Executives sometimes decide that bolder moves than retrenchment are needed for their firms to be successful in the future. Divestment refers to selling off part of a firm’s operations. In some cases, divestment reverses a forward vertical integration strategy, such as when Ford sold Hertz. Divestment can also be used to reverse backward vertical integration. General Motors (GM), for example, turned a parts supplier called Delphi Automotive Systems Corporation from a GM subsidiary into an independent firm. This was done via a spin-off, which involves creating a new company whose stock is owned by investors (Table 8.6 “Spin Offs”). GM stockholders received 0.69893 shares of Delphi for every share of stock they owned in GM. A stockholder who owned 100 shares of GM received 69 shares of the new company plus a small cash payment in lieu of a fractional share.
Divestment also serves as a means to undo diversification strategies. Divestment can be especially appealing to executives in charge of firms that have engaged in unrelated diversification. Investors often struggle to understand the complexity of diversified firms, and this can result in relatively poor performance by the stocks of such firms. This is known as a diversification discount. Executives sometimes attempt to unlock hidden shareholder value by breaking up diversified companies.
Fortune Brands provides a good example. Surprisingly, this company does not own Fortune magazine, but it has been involved in a diverse set of industries. As of 2010, the firm consisted of three businesses: spirits (including Jim Beam and Maker’s Mark), household goods (including Masterlock and Moen Faucets), and golf equipment (including Titleist clubs and balls as well as FootJoy shoes). In December 2010, Fortune Brand’s CEO announced a plan to separate the three businesses to “maximize long-term value for our shareholders and to create exciting opportunities within our businesses (Sauerhaft, 2011).” Fortune Brands took the first step toward overcoming the diversification discount in May 2011 when it reached an agreement to sell its gold business to Fila. In June 2011, plans to spin off the home products business were announced.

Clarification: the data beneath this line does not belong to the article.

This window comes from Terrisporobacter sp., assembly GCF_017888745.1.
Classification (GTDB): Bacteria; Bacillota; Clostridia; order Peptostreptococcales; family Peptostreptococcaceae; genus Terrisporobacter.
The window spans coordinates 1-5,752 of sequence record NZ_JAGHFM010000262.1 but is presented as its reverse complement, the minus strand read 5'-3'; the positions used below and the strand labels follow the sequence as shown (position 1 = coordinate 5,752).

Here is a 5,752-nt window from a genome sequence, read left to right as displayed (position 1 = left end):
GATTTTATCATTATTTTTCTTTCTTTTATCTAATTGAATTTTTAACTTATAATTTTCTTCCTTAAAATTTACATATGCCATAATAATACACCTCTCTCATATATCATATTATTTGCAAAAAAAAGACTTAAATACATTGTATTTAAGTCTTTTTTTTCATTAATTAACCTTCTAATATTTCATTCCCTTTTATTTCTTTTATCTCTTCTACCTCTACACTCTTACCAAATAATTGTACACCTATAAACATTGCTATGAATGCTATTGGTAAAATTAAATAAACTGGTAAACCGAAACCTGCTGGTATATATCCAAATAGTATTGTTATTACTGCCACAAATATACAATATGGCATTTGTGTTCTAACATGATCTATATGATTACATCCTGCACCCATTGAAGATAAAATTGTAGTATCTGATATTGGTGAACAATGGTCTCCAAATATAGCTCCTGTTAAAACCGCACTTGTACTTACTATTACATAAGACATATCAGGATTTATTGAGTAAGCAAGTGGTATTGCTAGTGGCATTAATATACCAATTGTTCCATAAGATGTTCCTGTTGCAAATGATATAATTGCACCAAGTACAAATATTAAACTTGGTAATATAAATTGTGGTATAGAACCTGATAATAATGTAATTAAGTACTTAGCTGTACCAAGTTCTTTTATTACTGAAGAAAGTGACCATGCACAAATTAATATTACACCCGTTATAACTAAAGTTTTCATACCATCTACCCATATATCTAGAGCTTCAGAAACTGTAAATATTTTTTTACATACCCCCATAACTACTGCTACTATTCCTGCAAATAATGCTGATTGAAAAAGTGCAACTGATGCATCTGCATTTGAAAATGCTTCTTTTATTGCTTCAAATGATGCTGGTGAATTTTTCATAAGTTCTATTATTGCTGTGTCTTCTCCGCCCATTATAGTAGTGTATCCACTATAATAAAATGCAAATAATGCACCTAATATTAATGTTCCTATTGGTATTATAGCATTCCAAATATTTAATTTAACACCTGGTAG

Fortune Brands hopes to unlock hidden shareholder value by divesting unrelated brands such as Masterlock.
Wikimedia Commons – CC BY-SA 3.0.
Executives are sometimes forced to admit that the operations that they want to abandon have no value. If selling off part of a business is not possible, the best option may be liquidation. This involves simply shutting down portions of a firm’s operations, often at a tremendous financial loss. GM has done this by scrapping its Geo, Saturn, Oldsmobile, and Pontiac brands. Ford recently followed this approach by shutting down its Mercury brand. Such moves are painful because massive investments are written off, but becoming “leaner and meaner” may save a company from total ruin.
- Executives sometimes need to reduce the size of their firms to maximize the chances of success. This can involve fairly modest steps such as retrenchment or more profound restructuring strategies.
- Should Disney consider using retrenchment or restructuring? Why or why not?
- Given how much information is readily available about companies, why do you think investors still struggle to analyze diversified companies?
Chilwane, L. 2011, July 7. Pick n Pay to retrench. The New Age. Retrieved from http://www.thenewage.co.za/22462-1025-53-Pick_n_Pay_to_retrench.
Sauerhaft, R. 2011, May 20. Fortune Brands to sell Titleist and FootJoy to Fila Korea. Golf.com. Retrieved from http://www.golf.com/golf/tours_news/article/0,28136,2073173,00.html#ixzz1MvXStp2b.
This is a derivative of Mastering Strategic Management by a publisher who has requested that they and the original author not receive attribution, which was originally released and is used under CC BY-NC-SA. This work, unless otherwise expressly stated, is licensed under a Creative Commons Attribution-NonCommercial-ShareAlike 4.0 International License.